What Drives Productivity in Tanzanian Manufacturing Firms: Technology or Institutions?

Micheline Goedhuys, UNU-MERIT

Using the rich micro data set of the World Bank Investment Climate
Survey, this paper examines the determinants of productivity among
manufacturing firms in the context of a least developed country,
Tanzania. In particular it seeks to evaluate the importance of
technological variables - such as R&D, education and training,
innovation, foreign ownership, licensing and ISO certification - and
institutional variables – such as access to credit, health of the
workforce, regulation and business support services. Among the
technological variables, R&D, and innovations in the form of new
products or processes fail to produce any significant impact, and only
foreign ownership, ISO certification and high education of the
management appear to affect productivity. Some of the institutional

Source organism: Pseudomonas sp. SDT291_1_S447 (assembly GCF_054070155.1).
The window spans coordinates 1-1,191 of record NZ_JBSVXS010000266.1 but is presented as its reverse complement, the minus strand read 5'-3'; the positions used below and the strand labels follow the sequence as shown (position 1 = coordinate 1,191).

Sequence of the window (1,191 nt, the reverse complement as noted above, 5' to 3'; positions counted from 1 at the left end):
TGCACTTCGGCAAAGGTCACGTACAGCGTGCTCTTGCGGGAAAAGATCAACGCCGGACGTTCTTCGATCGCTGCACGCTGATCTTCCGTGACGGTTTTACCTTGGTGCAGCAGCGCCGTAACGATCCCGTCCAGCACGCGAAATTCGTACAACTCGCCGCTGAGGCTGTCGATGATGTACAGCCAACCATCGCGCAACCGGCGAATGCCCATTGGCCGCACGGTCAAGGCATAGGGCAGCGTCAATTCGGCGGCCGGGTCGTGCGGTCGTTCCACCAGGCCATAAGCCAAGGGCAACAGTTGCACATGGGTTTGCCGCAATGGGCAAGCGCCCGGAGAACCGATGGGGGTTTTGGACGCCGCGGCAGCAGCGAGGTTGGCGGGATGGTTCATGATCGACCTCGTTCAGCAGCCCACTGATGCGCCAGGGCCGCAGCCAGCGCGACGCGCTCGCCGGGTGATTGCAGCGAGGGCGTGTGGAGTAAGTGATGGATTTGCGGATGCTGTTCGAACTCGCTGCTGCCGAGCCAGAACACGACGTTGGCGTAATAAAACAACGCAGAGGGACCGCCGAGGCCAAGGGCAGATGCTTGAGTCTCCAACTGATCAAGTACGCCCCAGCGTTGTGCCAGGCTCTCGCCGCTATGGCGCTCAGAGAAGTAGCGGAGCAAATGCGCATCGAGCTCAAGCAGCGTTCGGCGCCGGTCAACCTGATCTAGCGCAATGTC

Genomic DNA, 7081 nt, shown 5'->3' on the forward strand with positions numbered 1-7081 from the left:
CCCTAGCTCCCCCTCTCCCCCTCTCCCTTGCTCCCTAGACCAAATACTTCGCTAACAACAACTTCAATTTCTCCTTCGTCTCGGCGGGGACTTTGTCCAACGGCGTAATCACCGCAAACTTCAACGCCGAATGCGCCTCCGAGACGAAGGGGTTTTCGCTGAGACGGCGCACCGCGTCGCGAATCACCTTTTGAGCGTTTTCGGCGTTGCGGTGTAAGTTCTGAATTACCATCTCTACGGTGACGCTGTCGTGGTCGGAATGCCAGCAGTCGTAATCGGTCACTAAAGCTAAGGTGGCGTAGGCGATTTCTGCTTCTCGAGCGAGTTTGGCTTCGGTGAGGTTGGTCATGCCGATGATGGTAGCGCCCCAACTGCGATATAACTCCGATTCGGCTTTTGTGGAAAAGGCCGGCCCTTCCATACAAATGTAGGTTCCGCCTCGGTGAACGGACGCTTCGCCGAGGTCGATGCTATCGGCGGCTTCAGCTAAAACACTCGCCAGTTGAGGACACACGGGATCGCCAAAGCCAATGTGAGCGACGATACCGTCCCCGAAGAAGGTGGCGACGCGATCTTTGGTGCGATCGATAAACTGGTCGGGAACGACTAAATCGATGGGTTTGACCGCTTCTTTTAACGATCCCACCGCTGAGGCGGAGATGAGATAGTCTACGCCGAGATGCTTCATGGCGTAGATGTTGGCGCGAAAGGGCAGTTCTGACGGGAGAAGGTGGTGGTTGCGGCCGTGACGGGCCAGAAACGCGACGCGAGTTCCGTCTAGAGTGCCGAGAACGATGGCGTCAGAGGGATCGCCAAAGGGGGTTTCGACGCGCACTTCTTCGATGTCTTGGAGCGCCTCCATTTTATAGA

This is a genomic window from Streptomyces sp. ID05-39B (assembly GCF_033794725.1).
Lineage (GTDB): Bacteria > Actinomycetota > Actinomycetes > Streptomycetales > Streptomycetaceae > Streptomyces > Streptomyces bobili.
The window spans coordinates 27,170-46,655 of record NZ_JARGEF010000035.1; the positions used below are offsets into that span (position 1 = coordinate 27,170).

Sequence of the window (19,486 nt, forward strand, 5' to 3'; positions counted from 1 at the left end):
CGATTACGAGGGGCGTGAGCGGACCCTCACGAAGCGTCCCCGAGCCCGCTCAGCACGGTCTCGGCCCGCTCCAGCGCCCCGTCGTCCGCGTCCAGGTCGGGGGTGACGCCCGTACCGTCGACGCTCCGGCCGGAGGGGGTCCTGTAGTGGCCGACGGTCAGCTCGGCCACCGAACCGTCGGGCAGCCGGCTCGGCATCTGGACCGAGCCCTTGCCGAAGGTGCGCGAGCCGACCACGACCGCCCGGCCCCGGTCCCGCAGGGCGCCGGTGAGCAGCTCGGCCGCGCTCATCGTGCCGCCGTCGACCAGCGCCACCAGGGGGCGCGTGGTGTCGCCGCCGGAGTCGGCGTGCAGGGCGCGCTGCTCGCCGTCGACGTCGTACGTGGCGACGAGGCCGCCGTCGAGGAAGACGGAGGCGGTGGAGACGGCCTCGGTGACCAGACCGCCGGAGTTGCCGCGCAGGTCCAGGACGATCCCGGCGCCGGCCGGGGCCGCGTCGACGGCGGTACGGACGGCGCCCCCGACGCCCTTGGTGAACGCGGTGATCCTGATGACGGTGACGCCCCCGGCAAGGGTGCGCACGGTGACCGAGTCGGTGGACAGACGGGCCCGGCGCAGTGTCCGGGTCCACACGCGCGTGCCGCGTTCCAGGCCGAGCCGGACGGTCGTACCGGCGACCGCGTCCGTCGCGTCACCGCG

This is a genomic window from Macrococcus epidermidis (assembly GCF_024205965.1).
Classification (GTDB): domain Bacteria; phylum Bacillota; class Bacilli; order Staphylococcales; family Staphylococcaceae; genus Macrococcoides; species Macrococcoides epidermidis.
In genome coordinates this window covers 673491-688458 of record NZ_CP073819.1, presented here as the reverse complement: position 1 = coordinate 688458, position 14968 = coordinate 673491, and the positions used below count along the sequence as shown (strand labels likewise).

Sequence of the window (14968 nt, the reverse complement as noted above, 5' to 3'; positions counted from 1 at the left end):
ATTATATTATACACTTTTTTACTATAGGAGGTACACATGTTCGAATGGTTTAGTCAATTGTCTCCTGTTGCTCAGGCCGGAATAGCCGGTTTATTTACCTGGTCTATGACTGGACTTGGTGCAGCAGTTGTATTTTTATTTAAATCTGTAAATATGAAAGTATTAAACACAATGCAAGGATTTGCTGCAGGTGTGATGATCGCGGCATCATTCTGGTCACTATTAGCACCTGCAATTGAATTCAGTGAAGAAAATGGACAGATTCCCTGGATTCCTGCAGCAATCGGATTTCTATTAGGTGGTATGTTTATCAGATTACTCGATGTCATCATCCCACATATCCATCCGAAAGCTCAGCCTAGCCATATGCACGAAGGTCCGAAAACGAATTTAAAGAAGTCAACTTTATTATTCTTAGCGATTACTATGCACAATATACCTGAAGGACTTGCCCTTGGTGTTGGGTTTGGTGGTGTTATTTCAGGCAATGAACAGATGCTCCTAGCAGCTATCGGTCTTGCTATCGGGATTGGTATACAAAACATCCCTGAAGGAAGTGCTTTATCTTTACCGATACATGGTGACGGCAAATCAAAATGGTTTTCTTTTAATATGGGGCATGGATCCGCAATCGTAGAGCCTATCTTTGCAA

variables on the contrary are highly significant and robust to different
specifications of the model. As such, formal credit constraints,
administrative burdens related to regulations and a lack of business
support services seem to depress productivity, while membership of a
business association produces the opposite effect. The results of a
quantile regression further indicate that the educational level of the
managers and access to formal credit are significant for the less
productive firms only, whereas for the more productive firms it is
having an ISO certification or being a member of a business association
that are the significant determinants.

Date: 28 November 2006